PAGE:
“…a [reckless] person is aware of and consciously disregards a substantial and unjustifiable risk that the result will occur or that the circumstance exists. The risk must be of such nature and degree that disregard thereof constitutes a gross deviation from the standard of care that a reasonable person would observe in the situation.”

“We’d rather their office try and fail than not try at all.”
– Steve Volz’s lawyer Mark Ginsberg

With the Reckless Driving charge off the table, the case now goes back to the Police. Waddy faces six traffic violations including; driving while uninsured, driving without a license, driving under a suspended license (for not showing up to court for a previous citation), Careless Driving with an accident, and failure to drive within a lane.

In my previous analysis, I assumed this case would trigger Oregon’s new Vulnerable Roadway User law. That law is triggered when someone is charged with Careless Driving after hitting and causing “serious physical injury” to a vulnerable road user. However, according to O’Glasser, Waddy won’t fall under this new law because Steven Volz’s injury does not qualify as a “serious physical injury” under Oregon law.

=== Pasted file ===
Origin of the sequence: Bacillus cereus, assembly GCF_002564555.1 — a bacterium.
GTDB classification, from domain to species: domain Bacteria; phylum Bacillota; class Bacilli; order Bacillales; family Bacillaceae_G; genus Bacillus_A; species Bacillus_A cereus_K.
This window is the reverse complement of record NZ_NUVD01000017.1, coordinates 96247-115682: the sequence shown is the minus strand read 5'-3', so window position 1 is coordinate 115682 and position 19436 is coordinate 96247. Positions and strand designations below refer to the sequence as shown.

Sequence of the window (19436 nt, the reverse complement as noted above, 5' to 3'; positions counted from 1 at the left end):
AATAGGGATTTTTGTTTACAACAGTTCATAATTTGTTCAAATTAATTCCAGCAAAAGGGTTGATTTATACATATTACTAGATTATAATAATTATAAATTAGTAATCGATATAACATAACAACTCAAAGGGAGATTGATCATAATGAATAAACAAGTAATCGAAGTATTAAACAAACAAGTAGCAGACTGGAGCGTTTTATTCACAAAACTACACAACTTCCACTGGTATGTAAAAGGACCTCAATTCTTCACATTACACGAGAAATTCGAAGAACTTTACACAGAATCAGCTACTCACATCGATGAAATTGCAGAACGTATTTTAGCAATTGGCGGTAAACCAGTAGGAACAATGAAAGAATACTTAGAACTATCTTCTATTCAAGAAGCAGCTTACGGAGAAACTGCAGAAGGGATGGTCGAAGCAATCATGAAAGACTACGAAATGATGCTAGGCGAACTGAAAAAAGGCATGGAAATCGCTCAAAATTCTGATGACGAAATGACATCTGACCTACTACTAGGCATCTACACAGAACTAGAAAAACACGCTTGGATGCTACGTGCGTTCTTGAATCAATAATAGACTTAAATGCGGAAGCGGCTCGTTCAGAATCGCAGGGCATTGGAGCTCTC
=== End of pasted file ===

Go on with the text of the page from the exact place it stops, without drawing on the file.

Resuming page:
ORS 161.015 (8) defines “serious physical injury” as a,

“physical injury which creates a substantial risk of death or which causes serious and protracted disfigurement, protracted impairment of health or protracted loss or impairment of the function of any bodily organ.”

Volz suffered a fractured rib, a broken collarbone and a broken scapula.

In an email, Volz wrote that he was “frustrated to hear about the DA’s decision,” and that he and his lawyer Mark Ginsberg worked to try and convince them otherwise.